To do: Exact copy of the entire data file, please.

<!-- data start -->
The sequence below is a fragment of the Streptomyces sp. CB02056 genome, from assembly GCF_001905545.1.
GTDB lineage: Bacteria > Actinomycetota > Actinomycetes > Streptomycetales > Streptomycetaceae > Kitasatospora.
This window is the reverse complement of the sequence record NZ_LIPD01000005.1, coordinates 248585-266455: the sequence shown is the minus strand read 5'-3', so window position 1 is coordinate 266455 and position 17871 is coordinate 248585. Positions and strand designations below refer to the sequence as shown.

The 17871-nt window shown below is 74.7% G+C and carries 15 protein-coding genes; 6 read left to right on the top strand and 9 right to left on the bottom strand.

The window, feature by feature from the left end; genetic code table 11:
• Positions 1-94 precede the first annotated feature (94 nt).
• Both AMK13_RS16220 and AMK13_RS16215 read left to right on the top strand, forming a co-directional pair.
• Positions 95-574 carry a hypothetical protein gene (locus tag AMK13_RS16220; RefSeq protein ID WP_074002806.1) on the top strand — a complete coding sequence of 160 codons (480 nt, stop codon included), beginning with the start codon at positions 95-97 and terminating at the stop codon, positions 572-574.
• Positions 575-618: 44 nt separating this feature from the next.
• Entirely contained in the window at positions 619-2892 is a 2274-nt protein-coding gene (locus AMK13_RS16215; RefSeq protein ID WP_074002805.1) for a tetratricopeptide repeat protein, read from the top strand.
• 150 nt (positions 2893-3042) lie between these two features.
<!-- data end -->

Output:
The sequence below is a fragment of the Streptomyces sp. CB02056 genome, from assembly GCF_001905545.1.
GTDB lineage: Bacteria > Actinomycetota > Actinomycetes > Streptomycetales > Streptomycetaceae > Kitasatospora.
This window is the reverse complement of the sequence record NZ_LIPD01000005.1, coordinates 248585-266455: the sequence shown is the minus strand read 5'-3', so window position 1 is coordinate 266455 and position 17871 is coordinate 248585. Positions and strand designations below refer to the sequence as shown.

The 17871-nt window shown below is 74.7% G+C and carries 15 protein-coding genes; 6 read left to right on the top strand and 9 right to left on the bottom strand.

The window, feature by feature from the left end; genetic code table 11:
• Positions 1-94 precede the first annotated feature (94 nt).
• Both AMK13_RS16220 and AMK13_RS16215 read left to right on the top strand, forming a co-directional pair.
• Positions 95-574 carry a hypothetical protein gene (locus tag AMK13_RS16220; RefSeq protein ID WP_074002806.1) on the top strand — a complete coding sequence of 160 codons (480 nt, stop codon included), beginning with the start codon at positions 95-97 and terminating at the stop codon, positions 572-574.
• Positions 575-618: 44 nt separating this feature from the next.
• Entirely contained in the window at positions 619-2892 is a 2274-nt protein-coding gene (locus AMK13_RS16215; RefSeq protein ID WP_074002805.1) for a tetratricopeptide repeat protein, read from the top strand.
• 150 nt (positions 2893-3042) lie between these two features.